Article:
Swamiji Says Blog
Universal Shaiva Fellowship

Kashmir Ashram

In 1962, a new Ashram was constructed by Swamiji at a site between the famous Mughal Gardens (Nishat) and Guptaganga located in the foothills of the Zaberwan mountain, overseeing the majestic Dal Lake and hugging the famous Nishat Garden is this Ashram located. 

The Ashram was named “Ishwar Ashram” since Swamiji was also called Ishwar Swaroop (a manifestation of God).

On Every Monday Swamiji used to remain in seclusion and would not see anyone. He observed maun (silence) on this day and often would be engrossed entirely in meditation. Very frequently, Swamiji would spend his day uphill in ‘God’s House’, the tiny cottage for meditation, built in a beautiful small garden near the Ishber Ashram at Guptganga.  On this day, his meals used to be kept outside the door and nobody would see Swamiji.

Amriteshwara Temple

On 11th May 1983, Amriteshwar Bhairava Temple (Incarnation of Lord Shiva) was formally inaugurated by the Swamiji at Ishber in the ashram premises. Swamiji used to perform the daily pooja at the temple every morning around 6 a.m. irrespective of the weather or the season.

During his later life, the doors would be opened for devotees. 

After Swamiji left his physical frame in 1991, Sunday Pooja  is being conducted as per his instructions by devotees all over the world. 

This regular Sunday pooja system started in Jammu in the 1970’s and later in Delhi and Mumbai and Bangalore and other kendras (conducted by the Ishwar Ashram Trustas well as in the center of the Universal Shaiva Fellowship in the United States. Join us here...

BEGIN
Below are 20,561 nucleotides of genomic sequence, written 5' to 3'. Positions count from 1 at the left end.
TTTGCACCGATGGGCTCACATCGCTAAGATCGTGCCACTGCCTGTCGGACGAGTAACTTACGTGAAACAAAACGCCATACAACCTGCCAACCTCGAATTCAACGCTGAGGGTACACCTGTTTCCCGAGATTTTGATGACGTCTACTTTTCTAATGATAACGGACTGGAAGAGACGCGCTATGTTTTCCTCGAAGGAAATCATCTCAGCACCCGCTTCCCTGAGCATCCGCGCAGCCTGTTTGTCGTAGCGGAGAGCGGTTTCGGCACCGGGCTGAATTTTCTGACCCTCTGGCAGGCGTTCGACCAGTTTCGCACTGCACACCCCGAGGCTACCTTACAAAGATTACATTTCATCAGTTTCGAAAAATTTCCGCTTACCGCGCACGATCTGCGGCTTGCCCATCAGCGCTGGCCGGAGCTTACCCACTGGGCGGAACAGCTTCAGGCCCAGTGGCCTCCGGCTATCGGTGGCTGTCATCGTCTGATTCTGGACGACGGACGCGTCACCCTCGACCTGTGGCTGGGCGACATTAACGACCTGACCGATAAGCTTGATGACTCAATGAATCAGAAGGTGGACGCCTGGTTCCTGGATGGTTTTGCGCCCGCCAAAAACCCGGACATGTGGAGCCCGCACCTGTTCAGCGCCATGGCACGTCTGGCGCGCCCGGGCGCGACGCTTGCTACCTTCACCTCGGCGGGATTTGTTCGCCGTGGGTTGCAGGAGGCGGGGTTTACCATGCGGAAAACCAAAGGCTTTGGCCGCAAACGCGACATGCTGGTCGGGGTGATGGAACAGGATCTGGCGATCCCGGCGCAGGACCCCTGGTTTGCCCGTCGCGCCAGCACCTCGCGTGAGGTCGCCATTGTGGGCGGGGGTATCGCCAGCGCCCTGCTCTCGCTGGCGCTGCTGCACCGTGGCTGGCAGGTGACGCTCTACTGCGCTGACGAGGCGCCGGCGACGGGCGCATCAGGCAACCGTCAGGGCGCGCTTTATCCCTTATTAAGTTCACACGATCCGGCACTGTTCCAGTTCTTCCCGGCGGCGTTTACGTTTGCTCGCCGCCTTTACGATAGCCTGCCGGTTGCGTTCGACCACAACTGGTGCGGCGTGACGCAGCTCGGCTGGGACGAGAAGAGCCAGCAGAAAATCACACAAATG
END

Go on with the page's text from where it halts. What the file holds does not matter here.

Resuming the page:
Visit Ishwar Ashram

Please visit the Kashmir Shaiva Institute website to learn more about the Ishwar Ashram, Ishber, Kashmir, India, and how to visit the ashram. We take a group to the ashram for our annual study retreat in the fall. Learn more about it here...

Watch a virtual tour below where George Barselaar, a close devotee, shows us around the premises... 


Nearby is a small Bhairava Temple (in the picture below on the left), which is built around a tree under which Swamiji used to sit in samadhi on his birthdays.

Behind that (not visible in the photo below) is a small glasshouse that housed the geraniums in winter and in which Swamiji's father used to stay when he visited as well as his tailor while he made his clothes once a year.

In the middle of the picture below (painted in blue) is a small teahouse where Swamiji would meet visitors.

Behind that you can see the roof of the large Havan Shalla, which is dedicated to celebrating Swamiji's Mahasamadhi with a fire ceremony every year. 

Opposite Swamiji's house (not in the picture) is the lecture hall where pooja is held every Sunday followed by tea and Prashad (sacred offering of a chapati or other snack).

Join us in Kashmir, India... online or in-person!

Learn More

The small glass house (in the photo below, behind Swamiji, painted in green) housed the geraniums in winter, and Swamiji's father used to stay there when he visited as well as Swamiji's tailor while he made his clothes once a year.

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